We arrived at the “Hotel San Jose de Puembo” around 1:50 PM and were shown our rooms and then it was time for lunch. The hotel is almost like a compound in a way—there’s a giant fence around the entire property and within the grounds there is a spa, SO MUCH green space, an animal farm (with rabbits, chickens, roosters, ducks, and llamas), a ZIPLINE (!!!), and an amazing restaurant. Lunch by the way is the LARGEST meal of the day here, so I was served fresh limonada, corn, more corn as a “fritada,” and honestly the best chicken I’ve ever eaten.

Our SIT staff members were so kind, but they spoke tons of Spanish at lunch, which stressed me out a little. After, we were given about three hours of free time since many of our other cohort members hadn’t arrived yet, so I attempted to nap, but my nerves absolutely got the best of me. It just didn’t hit me that I was thousands of miles away from home until I lay in my bed in this hotel room alone, looking out at the landscape. So instead, I called my boyfriend, my parents, and my best friend, trying to distract myself. I think I’m still at the point where I’m just extremely excited for everything to come, but I know my homesickness will hit most while I’m alone.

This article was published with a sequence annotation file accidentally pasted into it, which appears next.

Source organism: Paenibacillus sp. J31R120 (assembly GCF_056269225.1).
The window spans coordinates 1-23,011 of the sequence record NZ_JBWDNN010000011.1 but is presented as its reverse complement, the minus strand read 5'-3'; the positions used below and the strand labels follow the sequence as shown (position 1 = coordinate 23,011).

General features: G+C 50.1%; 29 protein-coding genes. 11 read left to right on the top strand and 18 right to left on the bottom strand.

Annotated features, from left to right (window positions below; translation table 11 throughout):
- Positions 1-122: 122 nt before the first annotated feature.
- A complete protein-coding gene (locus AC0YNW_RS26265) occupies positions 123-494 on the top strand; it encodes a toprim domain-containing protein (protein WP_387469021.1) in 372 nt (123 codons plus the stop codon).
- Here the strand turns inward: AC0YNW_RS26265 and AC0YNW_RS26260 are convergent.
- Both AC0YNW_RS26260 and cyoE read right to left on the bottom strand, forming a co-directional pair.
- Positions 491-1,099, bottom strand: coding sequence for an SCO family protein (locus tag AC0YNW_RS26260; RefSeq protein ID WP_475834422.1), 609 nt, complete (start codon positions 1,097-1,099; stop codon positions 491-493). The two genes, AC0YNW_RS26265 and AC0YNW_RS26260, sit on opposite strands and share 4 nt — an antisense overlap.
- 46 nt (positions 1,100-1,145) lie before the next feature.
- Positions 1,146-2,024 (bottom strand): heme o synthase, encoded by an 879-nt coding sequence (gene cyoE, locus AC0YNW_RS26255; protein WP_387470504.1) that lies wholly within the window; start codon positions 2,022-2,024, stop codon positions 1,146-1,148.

Generally, I am EVER SO EXCITED to try all the foods here, as the lunch and dinners on the first day were amazing. I even got to try some new fruits; one is called the “uvilla” (I think). It almost tasted like maple syrup. I cannot wait to leave Puembo, which is outside of the capital and much more rural, and transition into the city. As for now, I’ll just keep hanging out with the free-range llamas here. And no, I am not kidding about the llamas. They’re pretty darn cool. 

Just me and a ROGUE LLAMA. It’s so cool here.

Although it’s only been 24 hours, I know that Ecuador is already starting to grow on me. Thus far, everyone has been so kind, and I’ve been able to practice my Spanish without feeling too silly or out of place. I am really looking forward to the next 15 weeks! One thing I do hope for is some more consistent weather…it’s rained out of the blue at least thrice since I’ve been here.

Hasta la próxima vez,

Zoe Mullins 

Leaving Home